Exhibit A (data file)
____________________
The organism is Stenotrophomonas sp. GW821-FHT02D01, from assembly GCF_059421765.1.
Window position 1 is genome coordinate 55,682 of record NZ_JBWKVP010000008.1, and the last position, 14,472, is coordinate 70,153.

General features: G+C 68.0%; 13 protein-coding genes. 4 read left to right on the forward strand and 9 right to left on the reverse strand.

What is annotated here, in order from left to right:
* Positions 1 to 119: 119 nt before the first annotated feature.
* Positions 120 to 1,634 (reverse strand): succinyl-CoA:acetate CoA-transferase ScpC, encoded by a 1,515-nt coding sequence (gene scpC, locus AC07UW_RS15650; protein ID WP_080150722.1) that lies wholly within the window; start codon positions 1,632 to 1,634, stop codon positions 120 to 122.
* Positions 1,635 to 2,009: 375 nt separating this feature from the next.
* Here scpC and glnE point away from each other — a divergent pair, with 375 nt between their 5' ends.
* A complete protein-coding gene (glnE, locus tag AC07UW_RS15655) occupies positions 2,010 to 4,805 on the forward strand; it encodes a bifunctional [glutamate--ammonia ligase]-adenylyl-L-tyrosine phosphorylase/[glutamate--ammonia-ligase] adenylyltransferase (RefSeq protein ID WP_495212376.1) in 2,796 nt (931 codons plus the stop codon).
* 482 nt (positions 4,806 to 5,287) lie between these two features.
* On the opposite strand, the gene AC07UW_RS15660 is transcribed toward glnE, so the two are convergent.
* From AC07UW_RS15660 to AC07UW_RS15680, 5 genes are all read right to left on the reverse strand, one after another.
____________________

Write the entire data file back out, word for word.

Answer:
The organism is Stenotrophomonas sp. GW821-FHT02D01, from assembly GCF_059421765.1.
Window position 1 is genome coordinate 55,682 of record NZ_JBWKVP010000008.1, and the last position, 14,472, is coordinate 70,153.

General features: G+C 68.0%; 13 protein-coding genes. 4 read left to right on the forward strand and 9 right to left on the reverse strand.

What is annotated here, in order from left to right:
* Positions 1 to 119: 119 nt before the first annotated feature.
* Positions 120 to 1,634 (reverse strand): succinyl-CoA:acetate CoA-transferase ScpC, encoded by a 1,515-nt coding sequence (gene scpC, locus AC07UW_RS15650; protein ID WP_080150722.1) that lies wholly within the window; start codon positions 1,632 to 1,634, stop codon positions 120 to 122.
* Positions 1,635 to 2,009: 375 nt separating this feature from the next.
* Here scpC and glnE point away from each other — a divergent pair, with 375 nt between their 5' ends.
* A complete protein-coding gene (glnE, locus tag AC07UW_RS15655) occupies positions 2,010 to 4,805 on the forward strand; it encodes a bifunctional [glutamate--ammonia ligase]-adenylyl-L-tyrosine phosphorylase/[glutamate--ammonia-ligase] adenylyltransferase (RefSeq protein ID WP_495212376.1) in 2,796 nt (931 codons plus the stop codon).
* 482 nt (positions 4,806 to 5,287) lie between these two features.
* On the opposite strand, the gene AC07UW_RS15660 is transcribed toward glnE, so the two are convergent.
* From AC07UW_RS15660 to AC07UW_RS15680, 5 genes are all read right to left on the reverse strand, one after another.